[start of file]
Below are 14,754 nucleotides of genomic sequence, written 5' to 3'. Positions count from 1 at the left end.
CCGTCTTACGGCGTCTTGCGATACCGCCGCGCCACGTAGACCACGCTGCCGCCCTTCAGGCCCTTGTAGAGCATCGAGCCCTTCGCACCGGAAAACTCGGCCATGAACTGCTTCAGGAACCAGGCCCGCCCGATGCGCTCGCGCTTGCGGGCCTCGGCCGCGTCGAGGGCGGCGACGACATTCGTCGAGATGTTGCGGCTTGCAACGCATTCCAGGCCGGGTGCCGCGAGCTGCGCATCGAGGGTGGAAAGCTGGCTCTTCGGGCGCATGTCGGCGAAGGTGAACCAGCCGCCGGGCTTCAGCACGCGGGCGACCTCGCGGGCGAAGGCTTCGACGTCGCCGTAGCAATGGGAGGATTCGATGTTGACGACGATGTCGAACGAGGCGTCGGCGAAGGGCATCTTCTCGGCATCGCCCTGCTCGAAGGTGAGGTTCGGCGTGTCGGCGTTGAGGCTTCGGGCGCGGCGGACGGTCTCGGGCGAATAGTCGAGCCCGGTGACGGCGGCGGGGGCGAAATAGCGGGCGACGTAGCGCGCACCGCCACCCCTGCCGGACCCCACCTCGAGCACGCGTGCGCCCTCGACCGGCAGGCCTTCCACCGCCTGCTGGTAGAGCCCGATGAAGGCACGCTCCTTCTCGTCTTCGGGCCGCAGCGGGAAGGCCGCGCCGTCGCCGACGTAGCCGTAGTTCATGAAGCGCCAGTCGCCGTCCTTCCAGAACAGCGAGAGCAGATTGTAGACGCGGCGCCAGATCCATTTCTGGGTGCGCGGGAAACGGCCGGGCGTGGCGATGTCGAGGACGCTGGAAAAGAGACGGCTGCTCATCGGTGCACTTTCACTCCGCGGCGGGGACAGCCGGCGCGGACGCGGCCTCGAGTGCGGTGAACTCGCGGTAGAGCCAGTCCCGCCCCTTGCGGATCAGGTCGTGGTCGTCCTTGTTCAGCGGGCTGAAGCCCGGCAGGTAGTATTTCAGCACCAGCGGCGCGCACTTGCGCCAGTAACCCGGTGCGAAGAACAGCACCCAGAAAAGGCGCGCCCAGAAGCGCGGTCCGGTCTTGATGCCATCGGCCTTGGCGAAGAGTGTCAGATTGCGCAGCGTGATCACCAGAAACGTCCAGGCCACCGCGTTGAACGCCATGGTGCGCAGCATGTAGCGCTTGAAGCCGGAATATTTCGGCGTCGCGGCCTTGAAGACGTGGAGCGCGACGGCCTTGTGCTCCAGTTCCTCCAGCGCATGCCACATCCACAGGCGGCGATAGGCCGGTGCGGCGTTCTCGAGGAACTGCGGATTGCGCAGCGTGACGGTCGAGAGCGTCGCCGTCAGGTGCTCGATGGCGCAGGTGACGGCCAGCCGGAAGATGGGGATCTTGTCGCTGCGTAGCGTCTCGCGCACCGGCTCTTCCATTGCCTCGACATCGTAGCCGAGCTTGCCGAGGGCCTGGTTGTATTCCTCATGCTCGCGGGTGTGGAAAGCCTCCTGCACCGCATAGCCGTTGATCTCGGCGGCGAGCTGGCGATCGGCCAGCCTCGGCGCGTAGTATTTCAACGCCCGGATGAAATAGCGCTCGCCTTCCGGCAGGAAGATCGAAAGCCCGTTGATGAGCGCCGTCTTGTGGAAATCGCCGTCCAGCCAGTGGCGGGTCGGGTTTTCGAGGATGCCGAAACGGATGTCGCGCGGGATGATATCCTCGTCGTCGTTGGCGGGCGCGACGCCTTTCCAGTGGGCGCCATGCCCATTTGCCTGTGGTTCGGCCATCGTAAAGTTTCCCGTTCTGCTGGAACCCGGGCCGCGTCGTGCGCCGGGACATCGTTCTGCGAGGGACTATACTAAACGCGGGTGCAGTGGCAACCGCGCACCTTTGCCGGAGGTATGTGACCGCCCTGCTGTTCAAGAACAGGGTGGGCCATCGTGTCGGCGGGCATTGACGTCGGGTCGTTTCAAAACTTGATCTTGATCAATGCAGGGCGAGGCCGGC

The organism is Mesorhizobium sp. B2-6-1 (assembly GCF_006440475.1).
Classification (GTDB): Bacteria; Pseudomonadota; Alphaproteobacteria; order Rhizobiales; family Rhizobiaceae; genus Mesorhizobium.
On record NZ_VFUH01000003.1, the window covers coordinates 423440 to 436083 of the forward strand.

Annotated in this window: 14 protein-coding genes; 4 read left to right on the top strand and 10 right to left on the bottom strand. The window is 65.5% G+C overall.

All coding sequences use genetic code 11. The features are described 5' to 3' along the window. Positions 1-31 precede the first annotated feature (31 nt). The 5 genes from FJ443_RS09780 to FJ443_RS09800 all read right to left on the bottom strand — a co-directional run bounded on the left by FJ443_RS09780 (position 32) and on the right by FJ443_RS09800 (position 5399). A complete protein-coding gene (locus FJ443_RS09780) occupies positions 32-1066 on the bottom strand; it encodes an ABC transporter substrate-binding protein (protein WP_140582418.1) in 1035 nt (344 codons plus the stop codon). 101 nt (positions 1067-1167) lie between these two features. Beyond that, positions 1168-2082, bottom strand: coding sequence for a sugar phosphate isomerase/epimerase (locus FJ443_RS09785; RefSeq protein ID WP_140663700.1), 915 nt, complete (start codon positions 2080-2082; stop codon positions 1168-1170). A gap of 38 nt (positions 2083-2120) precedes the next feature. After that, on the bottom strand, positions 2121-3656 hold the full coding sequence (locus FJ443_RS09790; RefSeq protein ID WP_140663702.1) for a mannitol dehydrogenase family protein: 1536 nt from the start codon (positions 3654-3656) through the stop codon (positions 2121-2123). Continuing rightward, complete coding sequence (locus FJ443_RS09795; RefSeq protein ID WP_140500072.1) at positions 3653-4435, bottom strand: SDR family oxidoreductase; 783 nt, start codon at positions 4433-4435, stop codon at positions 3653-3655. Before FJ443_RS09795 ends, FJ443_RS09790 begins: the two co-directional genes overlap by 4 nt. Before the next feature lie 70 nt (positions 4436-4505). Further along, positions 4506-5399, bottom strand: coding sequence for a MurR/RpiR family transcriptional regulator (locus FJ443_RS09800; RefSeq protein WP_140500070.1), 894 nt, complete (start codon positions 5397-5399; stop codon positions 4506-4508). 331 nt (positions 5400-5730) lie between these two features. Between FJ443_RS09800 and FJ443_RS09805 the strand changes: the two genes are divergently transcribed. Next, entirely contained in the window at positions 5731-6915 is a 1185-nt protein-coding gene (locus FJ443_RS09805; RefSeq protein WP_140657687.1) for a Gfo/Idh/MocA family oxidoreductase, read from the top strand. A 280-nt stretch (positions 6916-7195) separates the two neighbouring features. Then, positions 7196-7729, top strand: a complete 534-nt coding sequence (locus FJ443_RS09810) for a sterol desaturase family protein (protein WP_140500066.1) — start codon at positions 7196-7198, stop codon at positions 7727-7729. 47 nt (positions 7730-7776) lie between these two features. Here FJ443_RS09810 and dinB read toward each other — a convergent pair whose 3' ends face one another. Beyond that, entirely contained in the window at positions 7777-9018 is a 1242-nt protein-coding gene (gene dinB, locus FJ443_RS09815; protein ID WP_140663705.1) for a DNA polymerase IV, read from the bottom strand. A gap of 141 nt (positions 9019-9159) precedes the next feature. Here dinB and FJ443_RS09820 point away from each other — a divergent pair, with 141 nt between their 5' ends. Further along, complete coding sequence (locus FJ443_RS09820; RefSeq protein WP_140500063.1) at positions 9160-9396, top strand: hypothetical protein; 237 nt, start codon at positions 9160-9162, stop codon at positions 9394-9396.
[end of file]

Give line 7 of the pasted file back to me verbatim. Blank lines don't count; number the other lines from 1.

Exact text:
All coding sequences use genetic code 11. The features are described 5' to 3' along the window. Positions 1-31 precede the first annotated feature (31 nt). The 5 genes from FJ443_RS09780 to FJ443_RS09800 all read right to left on the bottom strand — a co-directional run bounded on the left by FJ443_RS09780 (position 32) and on the right by FJ443_RS09800 (position 5399). A complete protein-coding gene (locus FJ443_RS09780) occupies positions 32-1066 on the bottom strand; it encodes an ABC transporter substrate-binding protein (protein WP_140582418.1) in 1035 nt (344 codons plus the stop codon). 101 nt (positions 1067-1167) lie between these two features. Beyond that, positions 1168-2082, bottom strand: coding sequence for a sugar phosphate isomerase/epimerase (locus FJ443_RS09785; RefSeq protein ID WP_140663700.1), 915 nt, complete (start codon positions 2080-2082; stop codon positions 1168-1170). A gap of 38 nt (positions 2083-2120) precedes the next feature. After that, on the bottom strand, positions 2121-3656 hold the full coding sequence (locus FJ443_RS09790; RefSeq protein ID WP_140663702.1) for a mannitol dehydrogenase family protein: 1536 nt from the start codon (positions 3654-3656) through the stop codon (positions 2121-2123). Continuing rightward, complete coding sequence (locus FJ443_RS09795; RefSeq protein ID WP_140500072.1) at positions 3653-4435, bottom strand: SDR family oxidoreductase; 783 nt, start codon at positions 4433-4435, stop codon at positions 3653-3655. Before FJ443_RS09795 ends, FJ443_RS09790 begins: the two co-directional genes overlap by 4 nt. Before the next feature lie 70 nt (positions 4436-4505). Further along, positions 4506-5399, bottom strand: coding sequence for a MurR/RpiR family transcriptional regulator (locus FJ443_RS09800; RefSeq protein WP_140500070.1), 894 nt, complete (start codon positions 5397-5399; stop codon positions 4506-4508). 331 nt (positions 5400-5730) lie between these two features. Between FJ443_RS09800 and FJ443_RS09805 the strand changes: the two genes are divergently transcribed. Next, entirely contained in the window at positions 5731-6915 is a 1185-nt protein-coding gene (locus FJ443_RS09805; RefSeq protein WP_140657687.1) for a Gfo/Idh/MocA family oxidoreductase, read from the top strand. A 280-nt stretch (positions 6916-7195) separates the two neighbouring features. Then, positions 7196-7729, top strand: a complete 534-nt coding sequence (locus FJ443_RS09810) for a sterol desaturase family protein (protein WP_140500066.1) — start codon at positions 7196-7198, stop codon at positions 7727-7729. 47 nt (positions 7730-7776) lie between these two features. Here FJ443_RS09810 and dinB read toward each other — a convergent pair whose 3' ends face one another. Beyond that, entirely contained in the window at positions 7777-9018 is a 1242-nt protein-coding gene (gene dinB, locus FJ443_RS09815; protein ID WP_140663705.1) for a DNA polymerase IV, read from the bottom strand. A gap of 141 nt (positions 9019-9159) precedes the next feature. Here dinB and FJ443_RS09820 point away from each other — a divergent pair, with 141 nt between their 5' ends. Further along, complete coding sequence (locus FJ443_RS09820; RefSeq protein WP_140500063.1) at positions 9160-9396, top strand: hypothetical protein; 237 nt, start codon at positions 9160-9162, stop codon at positions 9394-9396.